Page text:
A Theological Basis For The Church’s Mission In Paul -- By: Robert L. Plummer
WTJ 64:2 (Fall 2002) p. 253
A Theological Basis For The Church’s Mission In Paul
While most New Testament scholars in the past century have assumed or argued that Paul expected the churches to engage in active missionary work,1 this understanding has been increasingly challenged.2 In response to these challenges, a number of recent articles and monographs have defended the view that Paul both commended and commanded the evangelistic proclamation of the gospel through his churches.3 While the majority of scholars
WTJ 64:2 (Fall 2002) p. 254
agree that there is some evidence in Paul’s letters to support an active missionary role for the church (Eph 6:15; Phil 1:14–18; 2:16; 1 Thess 1:8; Titus 2:10), it seems doubtful that Paul would view his (often incidental) comments as a compelling theological basis for the church’s mission. If such were the case, one would expect Paul to provide more frequent and explicit direction. If indeed Paul expects the churches to evangelize actively, what theological basis does he provide for such an expectation?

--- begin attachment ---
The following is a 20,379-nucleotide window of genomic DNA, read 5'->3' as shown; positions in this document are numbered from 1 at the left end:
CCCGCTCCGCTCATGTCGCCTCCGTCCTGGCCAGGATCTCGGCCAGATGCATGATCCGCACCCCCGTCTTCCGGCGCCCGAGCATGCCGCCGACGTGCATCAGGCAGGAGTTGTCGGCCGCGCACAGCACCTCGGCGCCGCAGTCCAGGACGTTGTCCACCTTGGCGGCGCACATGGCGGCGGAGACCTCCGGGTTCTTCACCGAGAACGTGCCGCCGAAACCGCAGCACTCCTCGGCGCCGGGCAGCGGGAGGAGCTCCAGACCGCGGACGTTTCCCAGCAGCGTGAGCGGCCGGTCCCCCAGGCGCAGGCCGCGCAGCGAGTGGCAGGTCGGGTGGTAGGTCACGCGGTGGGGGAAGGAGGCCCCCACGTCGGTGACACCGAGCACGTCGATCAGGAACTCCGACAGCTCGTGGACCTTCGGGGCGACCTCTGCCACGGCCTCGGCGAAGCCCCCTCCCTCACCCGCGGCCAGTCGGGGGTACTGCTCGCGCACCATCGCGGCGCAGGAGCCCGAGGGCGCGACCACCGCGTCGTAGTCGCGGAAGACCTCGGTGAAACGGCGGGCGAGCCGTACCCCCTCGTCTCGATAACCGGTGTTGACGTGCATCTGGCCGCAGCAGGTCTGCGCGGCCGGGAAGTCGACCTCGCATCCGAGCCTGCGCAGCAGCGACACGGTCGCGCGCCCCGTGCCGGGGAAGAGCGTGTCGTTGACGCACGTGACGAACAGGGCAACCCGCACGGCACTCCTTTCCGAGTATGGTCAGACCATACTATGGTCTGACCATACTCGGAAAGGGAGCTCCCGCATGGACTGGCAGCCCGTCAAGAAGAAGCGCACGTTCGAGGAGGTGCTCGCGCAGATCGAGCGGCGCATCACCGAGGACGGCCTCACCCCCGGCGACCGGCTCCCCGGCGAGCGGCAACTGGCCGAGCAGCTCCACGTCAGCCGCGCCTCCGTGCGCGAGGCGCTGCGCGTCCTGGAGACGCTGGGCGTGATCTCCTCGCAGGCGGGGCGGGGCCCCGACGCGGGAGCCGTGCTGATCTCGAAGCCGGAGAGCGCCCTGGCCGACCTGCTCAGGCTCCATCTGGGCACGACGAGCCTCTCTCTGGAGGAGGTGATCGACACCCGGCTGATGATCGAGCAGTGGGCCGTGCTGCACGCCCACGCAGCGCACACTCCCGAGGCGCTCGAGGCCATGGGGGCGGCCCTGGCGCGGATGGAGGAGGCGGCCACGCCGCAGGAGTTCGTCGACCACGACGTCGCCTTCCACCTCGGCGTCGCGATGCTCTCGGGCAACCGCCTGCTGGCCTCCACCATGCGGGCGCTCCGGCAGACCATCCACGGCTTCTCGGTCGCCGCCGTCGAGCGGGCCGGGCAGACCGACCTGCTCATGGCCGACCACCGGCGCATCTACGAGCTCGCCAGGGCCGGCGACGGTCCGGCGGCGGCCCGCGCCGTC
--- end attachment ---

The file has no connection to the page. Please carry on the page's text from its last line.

Gustav Warneck, “the father of modern missiology,” attempted to found Paul’s missionary vision on Jesus’ Great Commission (Matt 28:18–20).4 Evangelical scholars up to the present time have followed in his footsteps.5 The assertion that Paul or the Pauline churches were motivated to missionize by the Great Commission, however, lacks convincing evidence in the Pauline epistles.6 Paul does not often cite the Gospel traditions or appeal to their authority. Indeed, no clear allusion to the Great Commission can be found in Paul’s letters.7
Other scholars have proposed that the theological basis of the Pauline churches’ mission is found in the activity of the Holy Spirit to promote evangelism. First popularized by Roland Allen’s Missionary Methods: St. Paul’s or Ours?
WTJ 64:2 (Fall 2002) p. 255
Click here to subscribe